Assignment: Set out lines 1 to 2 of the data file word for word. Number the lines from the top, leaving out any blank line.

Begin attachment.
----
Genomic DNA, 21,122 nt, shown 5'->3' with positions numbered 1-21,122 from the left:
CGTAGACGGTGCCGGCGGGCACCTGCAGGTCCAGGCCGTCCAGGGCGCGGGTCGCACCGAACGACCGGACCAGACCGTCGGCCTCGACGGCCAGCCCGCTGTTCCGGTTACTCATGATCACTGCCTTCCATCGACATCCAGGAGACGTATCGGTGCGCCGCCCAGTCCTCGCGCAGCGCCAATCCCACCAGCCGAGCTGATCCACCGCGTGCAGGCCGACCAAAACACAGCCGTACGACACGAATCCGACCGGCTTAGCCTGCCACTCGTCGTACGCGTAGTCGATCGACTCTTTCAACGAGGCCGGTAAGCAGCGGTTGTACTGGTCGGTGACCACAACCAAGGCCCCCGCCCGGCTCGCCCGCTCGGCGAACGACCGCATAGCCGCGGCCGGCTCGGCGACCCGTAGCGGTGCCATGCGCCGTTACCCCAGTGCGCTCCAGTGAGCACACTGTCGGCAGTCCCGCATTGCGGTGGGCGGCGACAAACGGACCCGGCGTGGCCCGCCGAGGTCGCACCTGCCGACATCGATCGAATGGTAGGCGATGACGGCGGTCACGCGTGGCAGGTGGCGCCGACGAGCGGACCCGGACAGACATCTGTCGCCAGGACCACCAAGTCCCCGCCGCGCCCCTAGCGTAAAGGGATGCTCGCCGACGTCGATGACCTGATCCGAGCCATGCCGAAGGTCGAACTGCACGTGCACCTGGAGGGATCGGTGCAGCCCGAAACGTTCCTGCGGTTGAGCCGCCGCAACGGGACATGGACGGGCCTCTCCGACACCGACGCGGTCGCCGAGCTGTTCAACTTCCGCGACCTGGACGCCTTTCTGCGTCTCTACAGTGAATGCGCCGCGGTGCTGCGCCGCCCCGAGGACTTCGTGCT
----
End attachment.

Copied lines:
Genomic DNA, 21,122 nt, shown 5'->3' with positions numbered 1-21,122 from the left:
CGTAGACGGTGCCGGCGGGCACCTGCAGGTCCAGGCCGTCCAGGGCGCGGGTCGCACCGAACGACCGGACCAGACCGTCGGCCTCGACGGCCAGCCCGCTGTTCCGGTTACTCATGATCACTGCCTTCCATCGACATCCAGGAGACGTATCGGTGCGCCGCCCAGTCCTCGCGCAGCGCCAATCCCACCAGCCGAGCTGATCCACCGCGTGCAGGCCGACCAAAACACAGCCGTACGACACGAATCCGACCGGCTTAGCCTGCCACTCGTCGTACGCGTAGTCGATCGACTCTTTCAACGAGGCCGGTAAGCAGCGGTTGTACTGGTCGGTGACCACAACCAAGGCCCCCGCCCGGCTCGCCCGCTCGGCGAACGACCGCATAGCCGCGGCCGGCTCGGCGACCCGTAGCGGTGCCATGCGCCGTTACCCCAGTGCGCTCCAGTGAGCACACTGTCGGCAGTCCCGCATTGCGGTGGGCGGCGACAAACGGACCCGGCGTGGCCCGCCGAGGTCGCACCTGCCGACATCGATCGAATGGTAGGCGATGACGGCGGTCACGCGTGGCAGGTGGCGCCGACGAGCGGACCCGGACAGACATCTGTCGCCAGGACCACCAAGTCCCCGCCGCGCCCCTAGCGTAAAGGGATGCTCGCCGACGTCGATGACCTGATCCGAGCCATGCCGAAGGTCGAACTGCACGTGCACCTGGAGGGATCGGTGCAGCCCGAAACGTTCCTGCGGTTGAGCCGCCGCAACGGGACATGGACGGGCCTCTCCGACACCGACGCGGTCGCCGAGCTGTTCAACTTCCGCGACCTGGACGCCTTTCTGCGTCTCTACAGTGAATGCGCCGCGGTGCTGCGCCGCCCCGAGGACTTCGTGCT